Real property in English common law systems refer to land that is owned by a person along with any structures, referred to as fixtures or improvements, are affixed or integrated to the land, such as buildings, crops, dams, wells, machinery, canals mines, ponds, roads, etc. Additionally, real property may be referred by other terms, including immovable property, realty, or real estate.
The term ‘real property’ is historical, driving from form of action now discontinued, distinguishing disputes between personal property and real property. Whereas, personal property was, and remains moveable property which cannot be classified as real property.
Within countries such as the United States where real property can be possessed by personal ownership, the real property status within real estate markets are protected by civil law, where real estate agents work within the markets of purchasing and selling real estate property. Within French law, it’s referred to as immobilier or ‘immovable property’, and in Scottish civil law it’s referred to as ‘heritable property’.
Originating from Latin, ‘real’ (res) translating into ‘thing’ was utilized with Middle English for ‘’relating to things, particularly real property”.
Real property in common law had been possession of property which could be protected by a real action of some type. Unlike with personal property, which plaintiffs would need to seek a different type of action. Therefore, the formalist approach results in certain things deemed to be land by common law, is not classified the same by the modern legal system. For instance, in history the right of nominating a priest (advowson) was considered real property. Whereas, leaseholder rights originated within personal action, thus common law had treated leaseholders as personal property.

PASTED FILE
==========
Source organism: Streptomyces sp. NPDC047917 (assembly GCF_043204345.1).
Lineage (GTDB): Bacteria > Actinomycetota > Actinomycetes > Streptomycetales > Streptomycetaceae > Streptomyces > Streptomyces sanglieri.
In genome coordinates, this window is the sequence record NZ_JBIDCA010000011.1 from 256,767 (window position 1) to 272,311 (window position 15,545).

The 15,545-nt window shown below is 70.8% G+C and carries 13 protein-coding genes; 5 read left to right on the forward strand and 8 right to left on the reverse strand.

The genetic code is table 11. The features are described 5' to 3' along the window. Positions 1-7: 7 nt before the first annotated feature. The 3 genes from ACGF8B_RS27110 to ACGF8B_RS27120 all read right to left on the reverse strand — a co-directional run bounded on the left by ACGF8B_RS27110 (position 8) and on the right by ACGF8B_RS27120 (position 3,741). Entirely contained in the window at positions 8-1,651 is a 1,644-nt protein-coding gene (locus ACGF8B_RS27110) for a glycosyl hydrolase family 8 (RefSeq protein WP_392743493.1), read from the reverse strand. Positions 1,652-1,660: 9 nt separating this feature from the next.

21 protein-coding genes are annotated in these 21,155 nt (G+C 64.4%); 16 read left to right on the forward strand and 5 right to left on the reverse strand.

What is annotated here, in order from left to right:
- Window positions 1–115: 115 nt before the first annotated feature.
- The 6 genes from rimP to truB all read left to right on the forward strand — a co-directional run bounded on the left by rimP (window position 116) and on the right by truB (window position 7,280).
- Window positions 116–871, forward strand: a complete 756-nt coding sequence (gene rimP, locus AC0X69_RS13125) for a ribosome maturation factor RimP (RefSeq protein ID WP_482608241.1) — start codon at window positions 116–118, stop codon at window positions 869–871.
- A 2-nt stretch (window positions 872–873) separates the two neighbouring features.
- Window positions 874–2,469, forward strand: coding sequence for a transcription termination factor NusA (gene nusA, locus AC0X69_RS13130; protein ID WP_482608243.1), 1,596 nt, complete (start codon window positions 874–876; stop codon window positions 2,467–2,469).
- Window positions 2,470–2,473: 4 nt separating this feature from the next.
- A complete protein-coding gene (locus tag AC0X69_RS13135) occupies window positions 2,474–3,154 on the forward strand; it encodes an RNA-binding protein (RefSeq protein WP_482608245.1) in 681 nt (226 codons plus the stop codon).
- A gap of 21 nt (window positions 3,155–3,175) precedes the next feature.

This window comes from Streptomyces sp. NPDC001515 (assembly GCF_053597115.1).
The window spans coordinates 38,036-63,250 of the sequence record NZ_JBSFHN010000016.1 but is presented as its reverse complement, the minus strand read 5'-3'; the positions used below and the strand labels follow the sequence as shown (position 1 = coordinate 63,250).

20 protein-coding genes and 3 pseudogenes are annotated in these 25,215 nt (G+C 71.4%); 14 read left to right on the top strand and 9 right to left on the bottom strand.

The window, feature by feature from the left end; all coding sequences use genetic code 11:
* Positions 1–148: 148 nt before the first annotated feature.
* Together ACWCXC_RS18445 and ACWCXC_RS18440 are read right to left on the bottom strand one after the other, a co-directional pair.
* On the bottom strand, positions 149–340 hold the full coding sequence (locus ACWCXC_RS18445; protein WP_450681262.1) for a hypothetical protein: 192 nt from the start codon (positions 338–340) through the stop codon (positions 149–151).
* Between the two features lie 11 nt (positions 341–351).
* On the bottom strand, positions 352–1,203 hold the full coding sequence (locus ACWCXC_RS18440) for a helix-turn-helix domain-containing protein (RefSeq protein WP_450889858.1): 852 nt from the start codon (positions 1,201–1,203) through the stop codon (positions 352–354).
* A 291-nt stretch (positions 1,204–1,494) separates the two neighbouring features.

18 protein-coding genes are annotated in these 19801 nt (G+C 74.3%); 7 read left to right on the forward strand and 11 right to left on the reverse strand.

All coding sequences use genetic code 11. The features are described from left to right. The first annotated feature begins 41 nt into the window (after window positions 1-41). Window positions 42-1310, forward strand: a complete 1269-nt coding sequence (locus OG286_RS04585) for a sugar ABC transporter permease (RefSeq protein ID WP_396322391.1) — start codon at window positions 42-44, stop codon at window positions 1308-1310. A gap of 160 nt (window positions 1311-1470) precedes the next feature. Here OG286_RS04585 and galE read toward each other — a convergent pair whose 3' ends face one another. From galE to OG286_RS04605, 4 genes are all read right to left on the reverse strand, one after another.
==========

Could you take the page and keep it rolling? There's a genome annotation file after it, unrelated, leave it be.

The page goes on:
Today, the common law system distinguishes personal property and real property with a broad spectrum. Whereas, land and any immovable objects affixed to the land are ‘real property’, and anything else such as money, clothing, or furniture are ‘personal property’. Conceptually, the key difference between moveable property that people would retain titles to, and immovable property which transfers the title with the land.
Furthermore, originating from English common law, the modern legal system classifies property s personal or real depending on the jurisdiction. Some jurisdictions will classify property based on it’s intended purpose to determine the method property will be taxed.
There is a bunch of historical information contained within Bethell (1998), along with information about the historical evolution of property rights and real property.
Real Property Identification
For property to have value, property claims have to be accompanied with a legal and verifiable property description. If the land does not have a legal description, it will need a survey to be conducted to legally record a verifiable property description.